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May 26, 2009 9:38 AM   Subscribe

Running since late 2006 under a Creative Commons license, Erfworld has now reached the end of book 1 in 150 pages of layered, fantasy roleplaying game ruled, pop-culture fuelled writing and consistently good, disarmingly cute artwork.

Having previously been recognised in Time magazine's top 10 graphic novels of 2007 despite having no physical form. If web comics are your thing, this would be the perfect time to give it a go, I think you'll like it...
posted by Molesome (45 comments total) 5 users marked this as a favorite

 
I really like Erfworld. It's been dragging along for a while with existential angst, but it's cute. The pop-culture references come and go with how serious the arcs are, but it's still pretty whimsical. Glad to see it's out from under the wing (or thumb) of Order of the Stick, a reprehensible, visually unpleasant and obtuse wordfest with no redeeming value.
posted by boo_radley at 10:05 AM on May 26, 2009 [1 favorite]


Order of the Stick, a reprehensible, visually unpleasant and obtuse wordfest with no redeeming value

To borrow (and mangle) another mefi's phrase, I'm sorry boo_radley, but we can no longer be friends.
posted by porpoise at 10:10 AM on May 26, 2009 [1 favorite]


Now I have no porpoise to my life :( Ah whale.
posted by boo_radley at 10:13 AM on May 26, 2009 [2 favorites]


Boo, I could not agree less - I've loved OOTS since it was first posted here on the Blue, and eagerly await each new comic.
I can see not getting the inside humor or otherwise failing to grasp the characters' charm, but calling the strip represhensible and declaring it devoid of value is just shrill ridiculous ignorant trollish posturing.

Erfworld is an interesting story wrapped around an interesting idea. The artwork, however, is definitely the weak link. Inconsistent renderings of some characters interferes with one's ability to follow the plot. While more ambitious in its draftsmanship than OOTS, Erfworld fails to live up to its own ambitions and readability suffers as a result.
posted by BigLankyBastard at 10:13 AM on May 26, 2009


Erfworld sounds really neat. I'm going to check it out. Good post!
posted by elder18 at 10:14 AM on May 26, 2009


booooooooooo boo_radley
posted by macmac at 10:17 AM on May 26, 2009


Molesome: If web comics are your thing, this would be the perfect time to give it a go, I think you'll like it...

The five most dreaded words.
posted by paisley henosis at 10:19 AM on May 26, 2009


Slight Spoiler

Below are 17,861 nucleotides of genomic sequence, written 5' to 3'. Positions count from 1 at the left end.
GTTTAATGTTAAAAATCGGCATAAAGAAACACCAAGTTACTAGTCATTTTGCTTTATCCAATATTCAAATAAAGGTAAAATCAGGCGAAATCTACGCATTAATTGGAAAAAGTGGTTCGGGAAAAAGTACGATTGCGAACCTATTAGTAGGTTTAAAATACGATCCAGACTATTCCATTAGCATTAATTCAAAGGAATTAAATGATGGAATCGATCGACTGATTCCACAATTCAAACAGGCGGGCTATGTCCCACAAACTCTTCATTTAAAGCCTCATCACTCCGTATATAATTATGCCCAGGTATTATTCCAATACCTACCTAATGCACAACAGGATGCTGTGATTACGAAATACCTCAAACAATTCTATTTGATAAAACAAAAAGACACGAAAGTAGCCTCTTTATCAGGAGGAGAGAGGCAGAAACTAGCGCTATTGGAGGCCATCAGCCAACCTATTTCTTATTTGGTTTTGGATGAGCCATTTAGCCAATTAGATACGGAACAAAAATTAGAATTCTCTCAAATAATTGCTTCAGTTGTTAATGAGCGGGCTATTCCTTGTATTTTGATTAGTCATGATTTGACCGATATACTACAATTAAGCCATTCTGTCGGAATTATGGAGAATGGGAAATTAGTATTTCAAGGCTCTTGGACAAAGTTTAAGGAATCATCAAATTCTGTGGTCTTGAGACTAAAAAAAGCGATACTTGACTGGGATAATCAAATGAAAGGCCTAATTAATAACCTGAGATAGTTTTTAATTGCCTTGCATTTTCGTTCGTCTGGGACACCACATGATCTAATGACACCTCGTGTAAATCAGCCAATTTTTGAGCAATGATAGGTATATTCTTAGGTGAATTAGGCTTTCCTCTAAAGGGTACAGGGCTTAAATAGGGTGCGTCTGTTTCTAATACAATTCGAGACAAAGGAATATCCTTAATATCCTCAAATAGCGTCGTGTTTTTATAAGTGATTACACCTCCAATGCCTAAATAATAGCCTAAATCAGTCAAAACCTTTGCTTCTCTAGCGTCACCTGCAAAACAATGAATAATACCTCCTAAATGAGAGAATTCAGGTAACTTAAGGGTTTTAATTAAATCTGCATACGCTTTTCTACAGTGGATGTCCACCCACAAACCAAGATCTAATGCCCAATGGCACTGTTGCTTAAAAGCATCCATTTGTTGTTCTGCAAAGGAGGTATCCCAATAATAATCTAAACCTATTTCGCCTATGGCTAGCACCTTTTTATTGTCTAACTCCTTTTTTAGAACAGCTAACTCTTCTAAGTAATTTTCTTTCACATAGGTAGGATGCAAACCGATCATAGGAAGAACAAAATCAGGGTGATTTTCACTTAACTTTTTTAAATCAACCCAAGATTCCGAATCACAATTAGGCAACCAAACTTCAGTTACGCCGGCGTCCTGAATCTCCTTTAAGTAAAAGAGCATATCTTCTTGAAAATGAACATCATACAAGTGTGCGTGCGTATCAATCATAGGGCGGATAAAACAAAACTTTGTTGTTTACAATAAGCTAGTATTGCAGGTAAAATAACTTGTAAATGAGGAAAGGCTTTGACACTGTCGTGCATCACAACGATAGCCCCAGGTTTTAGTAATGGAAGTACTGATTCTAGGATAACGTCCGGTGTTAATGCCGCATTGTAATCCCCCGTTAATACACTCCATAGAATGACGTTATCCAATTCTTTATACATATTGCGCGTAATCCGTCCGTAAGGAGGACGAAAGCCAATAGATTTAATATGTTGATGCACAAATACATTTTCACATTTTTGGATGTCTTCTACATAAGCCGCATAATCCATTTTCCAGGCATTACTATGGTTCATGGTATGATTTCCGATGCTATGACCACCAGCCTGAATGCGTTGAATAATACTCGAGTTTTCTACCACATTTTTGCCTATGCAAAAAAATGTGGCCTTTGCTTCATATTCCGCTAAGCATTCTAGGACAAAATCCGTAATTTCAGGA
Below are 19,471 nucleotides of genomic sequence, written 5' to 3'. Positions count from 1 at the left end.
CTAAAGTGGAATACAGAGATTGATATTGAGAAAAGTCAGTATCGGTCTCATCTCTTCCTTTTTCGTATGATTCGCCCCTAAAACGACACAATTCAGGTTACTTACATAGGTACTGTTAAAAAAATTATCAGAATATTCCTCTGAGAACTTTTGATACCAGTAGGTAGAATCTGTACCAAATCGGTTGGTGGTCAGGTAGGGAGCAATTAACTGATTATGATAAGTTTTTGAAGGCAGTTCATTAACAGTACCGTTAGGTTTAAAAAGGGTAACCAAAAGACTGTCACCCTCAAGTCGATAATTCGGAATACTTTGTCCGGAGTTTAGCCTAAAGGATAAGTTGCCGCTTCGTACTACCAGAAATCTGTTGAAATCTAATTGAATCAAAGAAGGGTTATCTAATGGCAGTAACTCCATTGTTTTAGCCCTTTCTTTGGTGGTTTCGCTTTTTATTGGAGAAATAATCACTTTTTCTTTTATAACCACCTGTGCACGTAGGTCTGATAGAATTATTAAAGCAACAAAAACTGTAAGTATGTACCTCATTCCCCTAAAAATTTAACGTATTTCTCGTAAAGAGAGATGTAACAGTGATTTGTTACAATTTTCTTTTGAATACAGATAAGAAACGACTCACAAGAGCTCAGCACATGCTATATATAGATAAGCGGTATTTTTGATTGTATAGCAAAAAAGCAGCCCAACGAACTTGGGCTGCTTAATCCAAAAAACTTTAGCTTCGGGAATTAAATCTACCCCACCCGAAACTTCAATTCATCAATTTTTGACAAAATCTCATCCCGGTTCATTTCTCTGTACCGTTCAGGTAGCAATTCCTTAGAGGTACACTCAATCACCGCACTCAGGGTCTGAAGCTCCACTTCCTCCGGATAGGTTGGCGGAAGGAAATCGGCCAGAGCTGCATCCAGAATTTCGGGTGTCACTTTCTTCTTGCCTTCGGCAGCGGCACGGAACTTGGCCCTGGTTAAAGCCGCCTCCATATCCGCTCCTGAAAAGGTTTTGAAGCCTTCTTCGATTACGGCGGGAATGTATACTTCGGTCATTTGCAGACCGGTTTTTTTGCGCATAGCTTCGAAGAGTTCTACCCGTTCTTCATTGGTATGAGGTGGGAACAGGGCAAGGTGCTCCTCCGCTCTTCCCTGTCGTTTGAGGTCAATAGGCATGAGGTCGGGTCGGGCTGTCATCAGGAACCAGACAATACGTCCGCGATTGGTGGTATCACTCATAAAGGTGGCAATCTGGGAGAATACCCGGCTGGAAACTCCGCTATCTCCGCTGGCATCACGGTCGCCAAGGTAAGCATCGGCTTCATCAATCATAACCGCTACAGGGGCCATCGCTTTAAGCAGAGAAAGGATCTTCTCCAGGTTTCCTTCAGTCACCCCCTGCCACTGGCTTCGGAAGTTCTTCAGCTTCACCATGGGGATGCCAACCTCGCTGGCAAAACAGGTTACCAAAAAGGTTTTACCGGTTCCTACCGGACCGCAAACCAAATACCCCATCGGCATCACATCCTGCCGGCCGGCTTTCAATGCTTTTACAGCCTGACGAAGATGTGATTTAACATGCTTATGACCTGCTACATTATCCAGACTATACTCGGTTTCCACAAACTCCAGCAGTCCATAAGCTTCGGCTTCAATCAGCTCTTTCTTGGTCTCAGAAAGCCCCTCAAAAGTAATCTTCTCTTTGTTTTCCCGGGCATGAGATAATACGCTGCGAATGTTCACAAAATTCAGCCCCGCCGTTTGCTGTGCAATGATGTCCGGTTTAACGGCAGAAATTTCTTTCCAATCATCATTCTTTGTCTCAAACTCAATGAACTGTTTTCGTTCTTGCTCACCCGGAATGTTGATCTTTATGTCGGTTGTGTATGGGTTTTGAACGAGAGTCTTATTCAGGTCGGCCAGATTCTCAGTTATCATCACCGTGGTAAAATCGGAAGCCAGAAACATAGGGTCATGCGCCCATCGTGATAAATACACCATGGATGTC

I stopped reading Erfworld when I realized the only thing I was really interested in was if Wanda and Jillian would hook up.

I love Order of the Stick. Much more interesting than Erfworld.
posted by nooneyouknow at 10:21 AM on May 26, 2009


OOTS has gone downhill since the trial with all the paladins involved. Too many words in each strip, too preachy, and the drama is rather bad.
posted by clockworkjoe at 10:33 AM on May 26, 2009


I read both. They're different. I like both enough to wish that they both updated more often.

Daily would be nice, for starters. :D

I kid. But I think both are worth a read, though it took a re-read of the Erfworld archives in one sitting for me to really understand the story properly.
posted by WalterMitty at 11:07 AM on May 26, 2009


Ah but Paisley Henosis there is no burden of expectation that you will read it, and tis far easier to click and discard than to hand back a book that you've had on your shelf for six months and really feel you ought to give back before it ends up on bookmooch (trust me, I'm waiting for that right moment)
posted by Molesome at 11:37 AM on May 26, 2009


OOTS has gone downhill since the trial with all the paladins involved. Too many words in each strip, too preachy, and the drama is rather bad.

Haha. Too many words? So what, each strip contains 1,000 words instead of the usual 500? Are they twice as big? Did he discover some sort of word compression technology unknown to the rest of science? Because when I last read OOTS, it was wordier than most livejournal blogs.
posted by graventy at 11:45 AM on May 26, 2009


BigLankyBastard, disagreement is not trolling.
posted by boo_radley at 11:46 AM on May 26, 2009


disagreement is not trolling

No, but diverting a thread away from its primary topic AND going beyond a simple statement that OOTS did not appeal to you, all the way to condemning it using morally loaded terminology such as "reprehensible" and "no redeeming value" are acts with a distinctly trollish ring. I think that's the sort of thing that's generally labelled "Threadshitting" around here.

BTW, the word "Reprehensible" means "Deserving rebuke or censure; blameworthy." I find that a more accurate description of your first post on this thread than of a perfectly harmless comic strip.

Anywhoo, I'm still interested to see where Erfworld goes from here. I have not been reading the forums on that site, is the strip moving to a new venue?
posted by BigLankyBastard at 11:57 AM on May 26, 2009 [1 favorite]


erfworld is easily the most pretentious and least interesting web-comic that I've read.
posted by oddman at 12:42 PM on May 26, 2009


Oil me up and add me to the pile-on - OOTS, taken as a whole, is about the closest thing to pop literature I've found on the web. Not least for the sad and terrible (yet uplifting) tale of O'Chul, that possibly just ended (spoiler!).

Erfworld I've looked at maybe twenty times and have been completely uninterested in following. I'll keep trying, but it seems to be in a different league from Rich's geeky delight.
posted by Sebmojo at 1:08 PM on May 26, 2009